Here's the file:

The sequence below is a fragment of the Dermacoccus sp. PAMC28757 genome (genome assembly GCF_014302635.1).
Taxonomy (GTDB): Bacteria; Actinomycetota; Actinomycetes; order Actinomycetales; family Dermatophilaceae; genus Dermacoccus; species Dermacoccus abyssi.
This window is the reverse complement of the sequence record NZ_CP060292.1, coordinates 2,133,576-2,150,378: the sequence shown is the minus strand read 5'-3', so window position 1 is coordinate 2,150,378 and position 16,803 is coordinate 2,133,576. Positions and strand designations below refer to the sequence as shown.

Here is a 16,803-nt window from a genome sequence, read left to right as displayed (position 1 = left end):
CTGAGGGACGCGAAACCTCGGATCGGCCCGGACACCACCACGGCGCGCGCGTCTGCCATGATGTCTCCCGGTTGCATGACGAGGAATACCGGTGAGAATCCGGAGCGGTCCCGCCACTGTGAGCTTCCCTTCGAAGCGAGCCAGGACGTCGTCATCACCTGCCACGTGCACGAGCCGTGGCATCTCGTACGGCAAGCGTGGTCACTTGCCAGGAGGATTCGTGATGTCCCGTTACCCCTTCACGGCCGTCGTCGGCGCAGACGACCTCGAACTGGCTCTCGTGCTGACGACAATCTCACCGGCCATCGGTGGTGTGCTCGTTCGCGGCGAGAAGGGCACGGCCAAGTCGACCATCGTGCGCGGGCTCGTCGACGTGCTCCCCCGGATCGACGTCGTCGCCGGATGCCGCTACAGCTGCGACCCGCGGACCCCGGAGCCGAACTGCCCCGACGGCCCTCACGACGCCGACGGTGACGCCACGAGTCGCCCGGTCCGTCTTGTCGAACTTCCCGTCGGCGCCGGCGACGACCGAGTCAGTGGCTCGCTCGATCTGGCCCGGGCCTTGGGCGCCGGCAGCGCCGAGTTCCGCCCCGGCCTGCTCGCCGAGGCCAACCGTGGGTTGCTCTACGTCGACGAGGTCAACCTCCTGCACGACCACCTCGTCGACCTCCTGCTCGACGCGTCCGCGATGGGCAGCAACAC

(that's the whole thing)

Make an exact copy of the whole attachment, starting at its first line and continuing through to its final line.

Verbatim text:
The sequence below is a fragment of the Dermacoccus sp. PAMC28757 genome (genome assembly GCF_014302635.1).
Taxonomy (GTDB): Bacteria; Actinomycetota; Actinomycetes; order Actinomycetales; family Dermatophilaceae; genus Dermacoccus; species Dermacoccus abyssi.
This window is the reverse complement of the sequence record NZ_CP060292.1, coordinates 2,133,576-2,150,378: the sequence shown is the minus strand read 5'-3', so window position 1 is coordinate 2,150,378 and position 16,803 is coordinate 2,133,576. Positions and strand designations below refer to the sequence as shown.

Here is a 16,803-nt window from a genome sequence, read left to right as displayed (position 1 = left end):
CTGAGGGACGCGAAACCTCGGATCGGCCCGGACACCACCACGGCGCGCGCGTCTGCCATGATGTCTCCCGGTTGCATGACGAGGAATACCGGTGAGAATCCGGAGCGGTCCCGCCACTGTGAGCTTCCCTTCGAAGCGAGCCAGGACGTCGTCATCACCTGCCACGTGCACGAGCCGTGGCATCTCGTACGGCAAGCGTGGTCACTTGCCAGGAGGATTCGTGATGTCCCGTTACCCCTTCACGGCCGTCGTCGGCGCAGACGACCTCGAACTGGCTCTCGTGCTGACGACAATCTCACCGGCCATCGGTGGTGTGCTCGTTCGCGGCGAGAAGGGCACGGCCAAGTCGACCATCGTGCGCGGGCTCGTCGACGTGCTCCCCCGGATCGACGTCGTCGCCGGATGCCGCTACAGCTGCGACCCGCGGACCCCGGAGCCGAACTGCCCCGACGGCCCTCACGACGCCGACGGTGACGCCACGAGTCGCCCGGTCCGTCTTGTCGAACTTCCCGTCGGCGCCGGCGACGACCGAGTCAGTGGCTCGCTCGATCTGGCCCGGGCCTTGGGCGCCGGCAGCGCCGAGTTCCGCCCCGGCCTGCTCGCCGAGGCCAACCGTGGGTTGCTCTACGTCGACGAGGTCAACCTCCTGCACGACCACCTCGTCGACCTCCTGCTCGACGCGTCCGCGATGGGCAGCAACAC